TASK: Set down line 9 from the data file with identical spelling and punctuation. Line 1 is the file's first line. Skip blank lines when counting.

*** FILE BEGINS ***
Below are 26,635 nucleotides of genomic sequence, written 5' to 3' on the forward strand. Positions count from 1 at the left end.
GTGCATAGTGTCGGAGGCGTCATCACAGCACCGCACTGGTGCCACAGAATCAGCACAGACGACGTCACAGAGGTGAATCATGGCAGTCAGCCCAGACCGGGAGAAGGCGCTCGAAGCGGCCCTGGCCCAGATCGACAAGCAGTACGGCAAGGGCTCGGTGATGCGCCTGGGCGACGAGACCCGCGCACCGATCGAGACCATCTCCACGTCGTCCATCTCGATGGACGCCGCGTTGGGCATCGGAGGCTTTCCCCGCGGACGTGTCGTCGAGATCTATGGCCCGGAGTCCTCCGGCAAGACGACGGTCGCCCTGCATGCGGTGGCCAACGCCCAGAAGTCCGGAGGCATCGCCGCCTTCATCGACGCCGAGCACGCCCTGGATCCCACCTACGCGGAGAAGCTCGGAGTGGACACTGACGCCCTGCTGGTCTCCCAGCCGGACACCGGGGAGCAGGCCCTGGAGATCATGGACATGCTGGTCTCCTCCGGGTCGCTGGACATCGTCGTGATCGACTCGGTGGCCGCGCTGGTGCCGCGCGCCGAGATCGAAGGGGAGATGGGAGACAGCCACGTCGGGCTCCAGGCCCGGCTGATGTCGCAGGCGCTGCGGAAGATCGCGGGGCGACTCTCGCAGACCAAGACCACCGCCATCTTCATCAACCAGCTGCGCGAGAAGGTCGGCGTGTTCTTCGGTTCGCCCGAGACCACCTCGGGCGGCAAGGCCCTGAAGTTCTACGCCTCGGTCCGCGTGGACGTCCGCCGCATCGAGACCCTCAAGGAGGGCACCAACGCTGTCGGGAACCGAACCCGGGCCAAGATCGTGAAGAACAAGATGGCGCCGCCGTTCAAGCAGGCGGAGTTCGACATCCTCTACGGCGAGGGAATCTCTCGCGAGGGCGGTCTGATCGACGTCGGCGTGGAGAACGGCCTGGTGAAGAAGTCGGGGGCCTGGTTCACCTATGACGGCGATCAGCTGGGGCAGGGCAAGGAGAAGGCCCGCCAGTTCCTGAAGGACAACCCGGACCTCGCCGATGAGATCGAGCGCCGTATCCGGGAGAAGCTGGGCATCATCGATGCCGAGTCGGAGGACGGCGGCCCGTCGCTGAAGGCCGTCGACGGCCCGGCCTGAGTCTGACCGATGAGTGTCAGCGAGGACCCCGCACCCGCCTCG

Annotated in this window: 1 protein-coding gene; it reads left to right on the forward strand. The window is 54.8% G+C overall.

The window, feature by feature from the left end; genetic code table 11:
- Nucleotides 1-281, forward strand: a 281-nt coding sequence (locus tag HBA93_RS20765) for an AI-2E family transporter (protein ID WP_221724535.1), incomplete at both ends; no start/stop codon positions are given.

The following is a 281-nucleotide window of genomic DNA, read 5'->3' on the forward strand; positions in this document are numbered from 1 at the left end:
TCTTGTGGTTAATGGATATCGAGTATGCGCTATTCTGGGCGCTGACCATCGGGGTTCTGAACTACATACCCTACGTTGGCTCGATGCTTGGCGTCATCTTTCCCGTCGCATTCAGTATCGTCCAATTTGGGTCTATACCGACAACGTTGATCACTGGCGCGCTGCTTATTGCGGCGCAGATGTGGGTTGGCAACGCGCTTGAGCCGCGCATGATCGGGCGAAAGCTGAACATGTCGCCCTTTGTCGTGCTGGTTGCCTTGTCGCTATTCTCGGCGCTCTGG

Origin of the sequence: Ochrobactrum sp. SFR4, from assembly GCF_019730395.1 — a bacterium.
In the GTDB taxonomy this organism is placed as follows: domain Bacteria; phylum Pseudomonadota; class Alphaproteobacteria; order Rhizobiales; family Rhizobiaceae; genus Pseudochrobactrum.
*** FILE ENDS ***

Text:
In the GTDB taxonomy this organism is placed as follows: domain Bacteria; phylum Pseudomonadota; class Alphaproteobacteria; order Rhizobiales; family Rhizobiaceae; genus Pseudochrobactrum.